In Greifswald there was an intensive preoccupation with the ruins of the Eldena monastery , a central motif of the entire work, as a symbol of decay, the nearness of death and the downfall of an old faith. In the summers of 1802 and 1803, the painter undertook extensive hikes on the island of Rügen with extensive artistic earnings. In July 1803 Friedrich moved into his summer apartment in Dresden- Loschwitz .
“You could call this period in Friedrich's painter's life the Rügen, so much and in many ways he portrayed the poetic character of the island (especially in sepia), yes, if Kosegarten is called the singer of Rügen, Friedrich could rightly be called the painter of Rügen. "
It is assumed that Friedrich got into a mental crisis with severe depressive periods after 1801, which is said to have led to a suicide attempt, which according to various statements may have occurred in 1801 or between 1803 and 1805. According to his contemporaries, the painter had been ill for a longer period in 1803/04 and his artistic production almost came to a standstill. The life crisis could have been exacerbated by an unhappy love affair, possibly with Julia Stoye, the sister-in-law of his brother Johann, whom Friedrich drew in a wedding dress in 1804.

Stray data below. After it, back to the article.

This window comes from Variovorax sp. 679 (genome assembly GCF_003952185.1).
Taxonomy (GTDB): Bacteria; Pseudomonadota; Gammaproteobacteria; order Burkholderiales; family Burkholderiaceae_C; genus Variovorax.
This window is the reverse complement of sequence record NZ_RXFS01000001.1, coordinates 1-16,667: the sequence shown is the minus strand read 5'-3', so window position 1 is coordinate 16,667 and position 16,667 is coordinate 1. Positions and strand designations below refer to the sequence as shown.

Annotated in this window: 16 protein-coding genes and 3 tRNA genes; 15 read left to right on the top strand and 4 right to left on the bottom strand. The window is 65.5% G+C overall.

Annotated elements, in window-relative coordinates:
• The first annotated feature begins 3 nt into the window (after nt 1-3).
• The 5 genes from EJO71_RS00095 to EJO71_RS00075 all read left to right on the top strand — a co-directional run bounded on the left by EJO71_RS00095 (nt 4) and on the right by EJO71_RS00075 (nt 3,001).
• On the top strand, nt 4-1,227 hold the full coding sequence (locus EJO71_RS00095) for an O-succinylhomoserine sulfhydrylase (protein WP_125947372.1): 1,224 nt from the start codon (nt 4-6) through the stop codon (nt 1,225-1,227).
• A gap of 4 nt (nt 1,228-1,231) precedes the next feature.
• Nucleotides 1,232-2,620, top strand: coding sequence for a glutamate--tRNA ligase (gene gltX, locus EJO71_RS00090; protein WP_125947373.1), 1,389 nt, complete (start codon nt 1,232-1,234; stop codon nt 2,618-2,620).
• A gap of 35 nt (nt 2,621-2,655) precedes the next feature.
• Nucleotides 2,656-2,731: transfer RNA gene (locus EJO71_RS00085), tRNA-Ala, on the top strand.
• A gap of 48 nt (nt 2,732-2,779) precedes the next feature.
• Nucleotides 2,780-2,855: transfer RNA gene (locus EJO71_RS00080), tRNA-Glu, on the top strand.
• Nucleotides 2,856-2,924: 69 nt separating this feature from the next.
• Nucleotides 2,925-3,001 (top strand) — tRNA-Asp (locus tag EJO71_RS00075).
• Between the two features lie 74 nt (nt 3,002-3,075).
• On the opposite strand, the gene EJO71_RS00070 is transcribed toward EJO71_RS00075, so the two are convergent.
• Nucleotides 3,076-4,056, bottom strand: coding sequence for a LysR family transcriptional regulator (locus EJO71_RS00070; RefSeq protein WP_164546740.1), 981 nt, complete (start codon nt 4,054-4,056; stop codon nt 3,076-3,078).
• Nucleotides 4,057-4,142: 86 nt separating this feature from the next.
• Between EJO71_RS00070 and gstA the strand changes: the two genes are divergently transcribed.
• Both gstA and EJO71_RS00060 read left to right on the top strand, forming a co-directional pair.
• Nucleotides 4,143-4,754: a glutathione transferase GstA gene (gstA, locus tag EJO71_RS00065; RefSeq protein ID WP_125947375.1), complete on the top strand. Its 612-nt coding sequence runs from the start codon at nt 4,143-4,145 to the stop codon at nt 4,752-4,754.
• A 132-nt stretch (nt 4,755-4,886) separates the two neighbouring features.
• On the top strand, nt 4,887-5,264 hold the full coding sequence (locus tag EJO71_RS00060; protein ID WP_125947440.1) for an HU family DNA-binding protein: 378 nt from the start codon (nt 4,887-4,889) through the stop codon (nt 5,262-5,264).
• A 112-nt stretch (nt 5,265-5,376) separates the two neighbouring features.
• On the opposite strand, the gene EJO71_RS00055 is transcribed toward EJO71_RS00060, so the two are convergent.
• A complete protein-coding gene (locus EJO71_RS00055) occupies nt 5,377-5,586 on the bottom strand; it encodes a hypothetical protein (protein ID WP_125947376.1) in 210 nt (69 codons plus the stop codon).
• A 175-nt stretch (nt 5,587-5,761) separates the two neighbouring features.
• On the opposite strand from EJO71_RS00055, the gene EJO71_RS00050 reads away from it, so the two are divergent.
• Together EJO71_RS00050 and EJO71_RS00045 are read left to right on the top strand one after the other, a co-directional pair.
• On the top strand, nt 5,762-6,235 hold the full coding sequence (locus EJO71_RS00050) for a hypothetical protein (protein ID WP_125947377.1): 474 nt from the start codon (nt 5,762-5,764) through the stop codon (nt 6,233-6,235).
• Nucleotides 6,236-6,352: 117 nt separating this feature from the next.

Time of artistic success
Out of his obvious life crisis, Friedrich achieved his first significant artistic success in 1805. In 1805 he was awarded half of the Weimar Art Friends first prize. Although the two submitted landscapes, pilgrimage at sunset and autumn evening at the lake , did not meet the requirements of illustrating an ancient legend, Goethe ordered the award. The coveted prize included a presentation in an exhibition and a discussion by Heinrich Meyer in the Propylaea .
The first oil paintings were created in 1807, which expanded the creative possibilities compared to the Sepia. In Dresden there were friendships with the painter Gerhard von Kügelgen , the natural philosopher of Romanticism Gotthilf Heinrich von Schubert and the painter Caroline Bardua .
In 1806, 1807, 1808, 1809, 1810 and 1811 Friedrich made trips to Neubrandenburg, Breesen, Greifswald, Rügen, Northern Bohemia, the Giant Mountains and the Harz Mountains. The breakthrough in oil technology was achieved with the Tetschen Altar in 1808, combined with a breach of conventions. In the Ramdohr dispute, critics and defenders of the cross in the mountains recognized the stylistic reorientation in the representation of landscapes and helped the painter to gain first fame.
The death of his sister Dorothea on December 22nd, 1808 and that of his father on November 6th, 1809 hit Friedrich hard. Apparently under this impression the pair of pictures The Monk by the Sea and Abbey in the Oak Forest was created . A euphoric discussion by Heinrich von Kleist on the occasion of the Berlin Academy exhibition in October 1810 immediately made the two paintings known to a wider audience. They were acquired by the Prussian king at the instigation of the 15-year-old Crown Prince Friedrich Wilhelm of Prussia . Against the background of this reputation, the Berlin Academy elected the painter as a member on November 12, 1810.